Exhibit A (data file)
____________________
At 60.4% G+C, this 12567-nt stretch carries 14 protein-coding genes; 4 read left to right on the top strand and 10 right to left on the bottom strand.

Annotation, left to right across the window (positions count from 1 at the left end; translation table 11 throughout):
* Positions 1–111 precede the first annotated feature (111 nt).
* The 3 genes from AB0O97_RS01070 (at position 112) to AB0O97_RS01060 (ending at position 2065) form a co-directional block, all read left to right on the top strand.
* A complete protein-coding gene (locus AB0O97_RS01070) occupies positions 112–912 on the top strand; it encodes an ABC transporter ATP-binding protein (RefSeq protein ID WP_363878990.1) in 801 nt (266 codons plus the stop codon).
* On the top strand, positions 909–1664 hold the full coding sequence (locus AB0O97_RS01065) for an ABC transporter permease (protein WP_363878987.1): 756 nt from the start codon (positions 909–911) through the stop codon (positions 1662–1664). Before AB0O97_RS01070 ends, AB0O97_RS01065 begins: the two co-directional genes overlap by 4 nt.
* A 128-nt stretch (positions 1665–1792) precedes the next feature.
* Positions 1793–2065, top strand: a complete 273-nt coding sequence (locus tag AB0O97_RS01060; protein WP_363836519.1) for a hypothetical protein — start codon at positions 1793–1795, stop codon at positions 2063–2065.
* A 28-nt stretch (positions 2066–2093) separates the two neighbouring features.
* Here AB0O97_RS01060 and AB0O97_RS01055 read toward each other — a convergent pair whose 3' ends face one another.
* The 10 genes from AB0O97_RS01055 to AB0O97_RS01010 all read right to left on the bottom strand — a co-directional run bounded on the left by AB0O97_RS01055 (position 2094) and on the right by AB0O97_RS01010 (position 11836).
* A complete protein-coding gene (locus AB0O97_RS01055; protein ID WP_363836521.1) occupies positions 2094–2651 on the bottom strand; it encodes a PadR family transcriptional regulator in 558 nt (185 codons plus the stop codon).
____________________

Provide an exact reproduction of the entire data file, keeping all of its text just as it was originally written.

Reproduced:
At 60.4% G+C, this 12567-nt stretch carries 14 protein-coding genes; 4 read left to right on the top strand and 10 right to left on the bottom strand.

Annotation, left to right across the window (positions count from 1 at the left end; translation table 11 throughout):
* Positions 1–111 precede the first annotated feature (111 nt).
* The 3 genes from AB0O97_RS01070 (at position 112) to AB0O97_RS01060 (ending at position 2065) form a co-directional block, all read left to right on the top strand.
* A complete protein-coding gene (locus AB0O97_RS01070) occupies positions 112–912 on the top strand; it encodes an ABC transporter ATP-binding protein (RefSeq protein ID WP_363878990.1) in 801 nt (266 codons plus the stop codon).
* On the top strand, positions 909–1664 hold the full coding sequence (locus AB0O97_RS01065) for an ABC transporter permease (protein WP_363878987.1): 756 nt from the start codon (positions 909–911) through the stop codon (positions 1662–1664). Before AB0O97_RS01070 ends, AB0O97_RS01065 begins: the two co-directional genes overlap by 4 nt.
* A 128-nt stretch (positions 1665–1792) precedes the next feature.
* Positions 1793–2065, top strand: a complete 273-nt coding sequence (locus tag AB0O97_RS01060; protein WP_363836519.1) for a hypothetical protein — start codon at positions 1793–1795, stop codon at positions 2063–2065.
* A 28-nt stretch (positions 2066–2093) separates the two neighbouring features.
* Here AB0O97_RS01060 and AB0O97_RS01055 read toward each other — a convergent pair whose 3' ends face one another.
* The 10 genes from AB0O97_RS01055 to AB0O97_RS01010 all read right to left on the bottom strand — a co-directional run bounded on the left by AB0O97_RS01055 (position 2094) and on the right by AB0O97_RS01010 (position 11836).
* A complete protein-coding gene (locus AB0O97_RS01055; protein ID WP_363836521.1) occupies positions 2094–2651 on the bottom strand; it encodes a PadR family transcriptional regulator in 558 nt (185 codons plus the stop codon).